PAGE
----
Entering spring practices, Kansas football coaches weren’t entirely sure what to do with sophomore Maciah Long.
As a true freshman, the Jayhawks’ roster listed the 6-foot-2 Long as a tight end, but the Houston native got onto the field a couple of Saturdays as a burly wildcat quarterback.
However, when offseason practices kicked off in March, Long found himself taking reps at linebacker. At the time, defensive coordinator Clint Bowen said KU’s staff was just trying to experiment and find the best fit for Long and his athletic frame.
“He’s a bigger kid, a 250-pound kid and moves well and does some things well. So we could use him a few different ways,” Bowen said before getting into the ideas the coaches bounced around for Long’s sophomore season. “We could play him at true Mike linebacker and get a little bit bigger on some occasions. Some of the things we do with our defense, he could be a stand-up defensive-end-type guy, like we did a little bit last year with Cam Rosser, for that kind of stuff.”
The linebacker trial didn’t stick, but when the staff moved Long down to the defensive line and positioned him on the edge, they found something they liked. Long took the majority of his spring snaps at defensive end and it began to feel natural for him.
“I’m more of the speed guy on the outside,” Long said, “really, anywhere that I can help the team out.”
Although Long quarterbacked North Shore High to a Texas Class 6A Division I state championship as a prep senior in 2015, during KU’s spring game he showed up defensively, playing the same position as his former high school teammate, All-Big 12 defensive end Dorance Armstrong Jr.
When a play broke down for third-string quarterback Tyriek Starks during the scrimmage, and the redshirt freshman QB tried to extend it by rolling out left, Long came off a block to sack Starks for a four-yard loss.
On another down, Long, after shedding his blocker, blew up a carry by running back Deron Thompson at the line of scrimmage.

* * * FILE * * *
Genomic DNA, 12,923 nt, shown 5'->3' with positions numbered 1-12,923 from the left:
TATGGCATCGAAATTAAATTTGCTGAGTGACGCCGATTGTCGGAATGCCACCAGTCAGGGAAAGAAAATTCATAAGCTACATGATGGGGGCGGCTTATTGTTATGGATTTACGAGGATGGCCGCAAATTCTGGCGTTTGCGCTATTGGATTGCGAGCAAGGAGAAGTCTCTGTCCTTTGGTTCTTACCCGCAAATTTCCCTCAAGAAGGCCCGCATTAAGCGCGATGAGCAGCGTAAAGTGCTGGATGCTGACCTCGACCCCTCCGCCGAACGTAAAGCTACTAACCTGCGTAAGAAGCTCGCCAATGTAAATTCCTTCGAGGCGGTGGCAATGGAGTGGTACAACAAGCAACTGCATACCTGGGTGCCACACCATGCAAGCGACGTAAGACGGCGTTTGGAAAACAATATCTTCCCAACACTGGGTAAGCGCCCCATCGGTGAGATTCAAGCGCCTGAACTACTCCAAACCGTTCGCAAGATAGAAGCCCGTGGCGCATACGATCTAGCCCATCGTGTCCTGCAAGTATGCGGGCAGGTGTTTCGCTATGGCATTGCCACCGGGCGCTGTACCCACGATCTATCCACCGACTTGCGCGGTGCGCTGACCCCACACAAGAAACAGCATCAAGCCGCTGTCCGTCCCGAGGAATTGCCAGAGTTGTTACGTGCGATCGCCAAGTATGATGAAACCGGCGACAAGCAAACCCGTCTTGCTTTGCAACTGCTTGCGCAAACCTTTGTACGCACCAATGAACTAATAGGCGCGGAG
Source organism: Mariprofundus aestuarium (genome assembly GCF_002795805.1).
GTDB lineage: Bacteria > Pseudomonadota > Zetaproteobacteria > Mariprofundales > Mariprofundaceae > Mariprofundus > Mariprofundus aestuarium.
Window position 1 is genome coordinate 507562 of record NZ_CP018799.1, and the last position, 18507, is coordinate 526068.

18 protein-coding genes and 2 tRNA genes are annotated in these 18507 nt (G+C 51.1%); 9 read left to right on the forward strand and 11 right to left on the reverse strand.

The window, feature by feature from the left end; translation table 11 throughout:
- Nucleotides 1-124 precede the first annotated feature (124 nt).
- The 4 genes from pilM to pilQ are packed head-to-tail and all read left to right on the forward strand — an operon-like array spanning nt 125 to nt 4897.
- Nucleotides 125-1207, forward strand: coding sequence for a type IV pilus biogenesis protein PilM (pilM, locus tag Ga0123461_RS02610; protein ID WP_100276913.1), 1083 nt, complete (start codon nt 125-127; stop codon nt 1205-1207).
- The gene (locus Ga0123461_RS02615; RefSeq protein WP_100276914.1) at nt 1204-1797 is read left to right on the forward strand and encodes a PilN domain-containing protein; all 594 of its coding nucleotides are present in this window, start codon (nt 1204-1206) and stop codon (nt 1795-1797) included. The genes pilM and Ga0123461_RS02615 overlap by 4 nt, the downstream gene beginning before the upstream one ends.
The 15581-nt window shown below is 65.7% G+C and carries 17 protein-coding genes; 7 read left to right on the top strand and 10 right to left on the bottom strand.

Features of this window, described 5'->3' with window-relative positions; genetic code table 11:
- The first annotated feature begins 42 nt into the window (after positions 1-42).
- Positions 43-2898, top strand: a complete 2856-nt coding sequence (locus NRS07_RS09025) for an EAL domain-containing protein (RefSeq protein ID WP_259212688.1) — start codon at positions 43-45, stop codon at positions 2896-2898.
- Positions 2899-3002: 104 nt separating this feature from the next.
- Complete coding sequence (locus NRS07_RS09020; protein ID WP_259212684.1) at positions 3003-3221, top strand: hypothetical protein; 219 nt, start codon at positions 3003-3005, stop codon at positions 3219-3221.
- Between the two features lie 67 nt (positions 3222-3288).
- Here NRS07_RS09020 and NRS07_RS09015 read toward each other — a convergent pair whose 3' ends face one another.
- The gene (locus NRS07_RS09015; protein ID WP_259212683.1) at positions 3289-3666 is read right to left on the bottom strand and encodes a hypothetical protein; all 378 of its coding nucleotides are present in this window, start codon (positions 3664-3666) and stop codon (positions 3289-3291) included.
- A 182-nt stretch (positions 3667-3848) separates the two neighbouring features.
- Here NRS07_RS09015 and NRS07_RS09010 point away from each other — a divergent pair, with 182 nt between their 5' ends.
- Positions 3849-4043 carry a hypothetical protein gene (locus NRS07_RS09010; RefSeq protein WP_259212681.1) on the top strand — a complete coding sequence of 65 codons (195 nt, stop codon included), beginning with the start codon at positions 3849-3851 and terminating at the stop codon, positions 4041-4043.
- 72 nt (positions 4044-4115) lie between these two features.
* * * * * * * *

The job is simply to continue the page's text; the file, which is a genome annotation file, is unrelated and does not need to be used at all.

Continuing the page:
Though taking on a dissimilar role from his freshman season at Kansas, Long didn’t mind the change or that he switched from one side of the ball to the other.
“My first year was amazing here. I was just lucky to be on the field as a freshman,” Long said. “It was really a great experience for me.”
This fall, playing at defensive end — even though the D-line is the most skilled and accomplished position group on KU’s roster — Long should get on the field far more often than he did in 2016, when he appeared in 10 games and ran the ball twice out of the wildcat formation for one yard.
“I think that group can be very talented this year, because you’ve got guys like Dorance, Daniel Wise… them guys really are the main core and really are the leaders of the defense to me,” Long said. “They push everybody to be better and take it to the next level.”
Long’s coaches spent the spring identifying the ideal place to put him by observing how he moved and reacted in various assignments. He’s glad they concluded to make him a defensive end.
“And it’s going pretty good for me,” Long added.
At first, Bowen didn’t know for certain where Long would line up in 2017. But he expected the Jayhawks would figure out something.
“Because 250-pound guys that can move,” Bowen said, “you’ve usually got to try and find a spot for them.”